Where Are The Letters While He Is Ungloriously Fighting?

Return to Mississippi Soldiers in the Civil War


Fredericksburg, January 29, 1863

My Dear Sam, The only possible apology that I can render to myself for writing to you is that the snow which is eight inches deep so dazzles my eyes that I cannot walk without my eyes filling with tears; — that I have no book just now, worth the reading, — that letters are due me from all my regular correspondents, — and finally, if I don’t do something in the way of mental exercise, I shall die of intellectual inanition. I consider these excuses necessary, inasmuch as you owe me two letters in answer to two very long and very entertaining epistles from my hand. The exceeding honor and weighty obligation which I thus conferred and imposed, you seem by no means properly to appreciate. Thou most unloving of brothers! Who sittest hour after hour upon thy much oppressed oscoccyn, smoking the pipe of indolence, rather than bestir thyself to send a few lines to a homesick soldier, to whom a letter from home is more cheering than a strain from the Ranz de Vaches to the Switzer pining afar from Alpine cot and mountain maid! Don’t you call that shabby? Don’t you feel bad!

Here I am, seated in a rocking chair with spinal disease, — the chair has the disease, not I — before a cheerful fire, — in a comfortable room which, to my eyes, used to the limited area of a tent, rather deserves the dignified title of an apartment. We sleep upon the floor, one blanket under us, and three to cover with! I much fear that we soldiers will grow too effeminate to endure, as we should, the hardships of the next campaign. Our brigade is on permanent picket duty here in town. The advantages are, that we have houses to stay in; the disadvantages are only probable but quite serious, viz forty eight hours shelling from a hundred cannon not five hundred yards off.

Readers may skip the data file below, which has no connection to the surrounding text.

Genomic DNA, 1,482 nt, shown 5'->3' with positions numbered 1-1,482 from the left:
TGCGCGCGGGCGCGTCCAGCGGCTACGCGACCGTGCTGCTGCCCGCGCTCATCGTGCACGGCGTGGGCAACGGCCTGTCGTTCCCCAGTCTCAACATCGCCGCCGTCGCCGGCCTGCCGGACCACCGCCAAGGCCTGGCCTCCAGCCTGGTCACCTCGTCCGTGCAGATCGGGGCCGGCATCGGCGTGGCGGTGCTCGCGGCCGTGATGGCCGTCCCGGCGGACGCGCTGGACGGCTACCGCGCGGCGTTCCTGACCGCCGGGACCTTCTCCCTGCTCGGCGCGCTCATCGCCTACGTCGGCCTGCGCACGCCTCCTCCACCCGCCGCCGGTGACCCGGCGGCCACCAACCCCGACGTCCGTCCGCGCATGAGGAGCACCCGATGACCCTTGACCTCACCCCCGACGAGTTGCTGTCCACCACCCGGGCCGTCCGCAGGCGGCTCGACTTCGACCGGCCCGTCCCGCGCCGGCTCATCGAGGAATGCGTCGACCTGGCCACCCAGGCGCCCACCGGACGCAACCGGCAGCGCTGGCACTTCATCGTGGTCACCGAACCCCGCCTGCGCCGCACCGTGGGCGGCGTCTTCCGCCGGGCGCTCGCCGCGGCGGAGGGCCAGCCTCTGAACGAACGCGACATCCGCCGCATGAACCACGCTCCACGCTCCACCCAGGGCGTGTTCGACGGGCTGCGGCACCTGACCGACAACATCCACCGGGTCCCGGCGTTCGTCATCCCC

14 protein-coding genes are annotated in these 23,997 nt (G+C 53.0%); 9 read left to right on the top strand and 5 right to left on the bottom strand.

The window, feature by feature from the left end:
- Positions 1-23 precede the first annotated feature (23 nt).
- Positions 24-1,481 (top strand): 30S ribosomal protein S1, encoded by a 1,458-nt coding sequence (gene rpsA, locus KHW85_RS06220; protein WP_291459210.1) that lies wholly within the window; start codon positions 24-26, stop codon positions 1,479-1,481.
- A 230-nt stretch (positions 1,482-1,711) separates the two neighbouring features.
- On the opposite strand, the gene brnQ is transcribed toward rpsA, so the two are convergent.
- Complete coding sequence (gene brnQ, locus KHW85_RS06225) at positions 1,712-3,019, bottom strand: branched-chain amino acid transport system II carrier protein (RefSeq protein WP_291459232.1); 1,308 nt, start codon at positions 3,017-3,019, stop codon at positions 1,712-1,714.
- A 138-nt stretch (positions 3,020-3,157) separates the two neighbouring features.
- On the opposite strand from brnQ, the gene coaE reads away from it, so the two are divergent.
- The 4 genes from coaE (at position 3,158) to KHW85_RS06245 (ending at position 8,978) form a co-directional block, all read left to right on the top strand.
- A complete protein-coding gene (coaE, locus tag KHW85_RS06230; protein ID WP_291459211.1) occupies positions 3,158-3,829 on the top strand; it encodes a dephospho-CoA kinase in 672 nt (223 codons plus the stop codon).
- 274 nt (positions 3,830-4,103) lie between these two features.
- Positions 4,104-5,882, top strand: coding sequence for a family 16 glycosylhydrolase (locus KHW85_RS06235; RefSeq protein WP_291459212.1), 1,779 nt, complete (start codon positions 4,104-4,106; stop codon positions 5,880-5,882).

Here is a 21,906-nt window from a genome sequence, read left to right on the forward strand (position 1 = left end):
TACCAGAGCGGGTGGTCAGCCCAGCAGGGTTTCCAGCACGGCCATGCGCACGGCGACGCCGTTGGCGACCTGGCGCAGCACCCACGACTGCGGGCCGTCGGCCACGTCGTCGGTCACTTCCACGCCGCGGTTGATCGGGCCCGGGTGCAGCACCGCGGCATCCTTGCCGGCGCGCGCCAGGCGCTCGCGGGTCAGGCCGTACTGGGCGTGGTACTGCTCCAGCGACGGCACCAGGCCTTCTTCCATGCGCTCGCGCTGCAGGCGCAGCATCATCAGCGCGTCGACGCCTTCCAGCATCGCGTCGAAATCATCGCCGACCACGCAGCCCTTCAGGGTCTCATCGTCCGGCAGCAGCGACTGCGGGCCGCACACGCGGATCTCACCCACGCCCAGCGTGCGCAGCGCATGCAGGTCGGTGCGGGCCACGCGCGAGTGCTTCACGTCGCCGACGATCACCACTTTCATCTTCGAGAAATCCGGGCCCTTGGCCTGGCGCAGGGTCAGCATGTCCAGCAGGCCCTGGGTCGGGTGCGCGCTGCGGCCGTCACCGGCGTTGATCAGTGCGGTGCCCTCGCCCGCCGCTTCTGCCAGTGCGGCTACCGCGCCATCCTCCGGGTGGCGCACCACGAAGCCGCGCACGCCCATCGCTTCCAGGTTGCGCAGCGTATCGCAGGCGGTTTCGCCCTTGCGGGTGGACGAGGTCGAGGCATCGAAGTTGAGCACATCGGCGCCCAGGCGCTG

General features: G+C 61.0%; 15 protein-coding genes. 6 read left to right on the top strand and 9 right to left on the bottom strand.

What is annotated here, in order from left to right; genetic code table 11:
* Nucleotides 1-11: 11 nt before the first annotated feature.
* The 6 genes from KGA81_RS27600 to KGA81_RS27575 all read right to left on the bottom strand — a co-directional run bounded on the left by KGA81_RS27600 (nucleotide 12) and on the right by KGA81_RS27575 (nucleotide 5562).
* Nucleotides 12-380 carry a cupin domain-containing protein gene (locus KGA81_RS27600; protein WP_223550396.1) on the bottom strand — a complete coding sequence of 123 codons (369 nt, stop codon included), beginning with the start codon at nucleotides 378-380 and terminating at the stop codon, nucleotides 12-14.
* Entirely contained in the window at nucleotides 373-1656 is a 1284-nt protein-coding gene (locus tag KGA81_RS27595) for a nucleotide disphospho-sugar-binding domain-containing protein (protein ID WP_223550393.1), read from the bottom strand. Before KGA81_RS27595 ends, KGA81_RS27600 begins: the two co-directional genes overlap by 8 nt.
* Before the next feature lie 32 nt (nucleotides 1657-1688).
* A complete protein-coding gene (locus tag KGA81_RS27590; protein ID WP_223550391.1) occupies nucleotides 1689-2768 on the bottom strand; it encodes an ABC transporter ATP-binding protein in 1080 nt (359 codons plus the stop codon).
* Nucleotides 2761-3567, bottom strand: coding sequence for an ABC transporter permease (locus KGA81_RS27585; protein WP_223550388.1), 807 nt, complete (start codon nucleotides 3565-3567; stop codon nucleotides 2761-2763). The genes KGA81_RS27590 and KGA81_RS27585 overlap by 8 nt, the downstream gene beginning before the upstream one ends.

Our experience in that sort of thing satisfied us all, when “Barksdale’s brave brigade” opposed the crossing in Decr. last. It was an awful time Samuel. When one sees a shell cut down a tree twelve inches through, as though it were a pipe stem, he is forcibly impressed with the conviction that his body wouldn’t stand much chance should it happen to be in the way of a 32 pounder. And then, if the whole shell don’t crush and smash you into a mess that your largest creditor couldn’t swear to, — why some if its fragments may hit you, or a minnie ball may go singing merrily through your body. If that isn’t the “pomp” of war about which Othello raves so eloquently, it constitutes most of its “circumstance,” which I can’t, for the life o’me, admire. Other folk may pretend to foam at the mouth, and cut up large dog about the glorious excitement of the battlefield, with its flaunting banners and “the stormy music” of the drum; but as for me, I don’t care if our regiment is never in another fight. It’s all exciting enough whilst one is in it; and partly scared, and partly enthused, — from pride, and duty, and hatred of the Yankees, a body rushes on with shout and wild hurrah to the cannons mount, and forgets to think about running; — but the afterbirth is sickening and horrible though another glorious child of victory has been born. Bloody ambulances, mangled corpses, the butcher table at the hospital with its pile of legs & arms, feet and fingers, underneath, are not pleasant things to see.

But enough of war; yes, “Hold! Enough!” We are going to see this thing through, — but I long for peace, even as the hart pants after the waterbrooks: though better no peace at all than a dishonorable adjustment of difficulties. Every now and then, there is a cry for peace, but it is all premature. I feel sure that, unless we can dictate our own terms from the yankee capital, crushing their army by some overwhelming blow, the war will not end in less than two years. By that time, where will I be and what will have become of you? You will probably weigh two fifty; and I will probably be a disembodied spirit, for I have no idea that I should survive the hardships and perils of two years of war.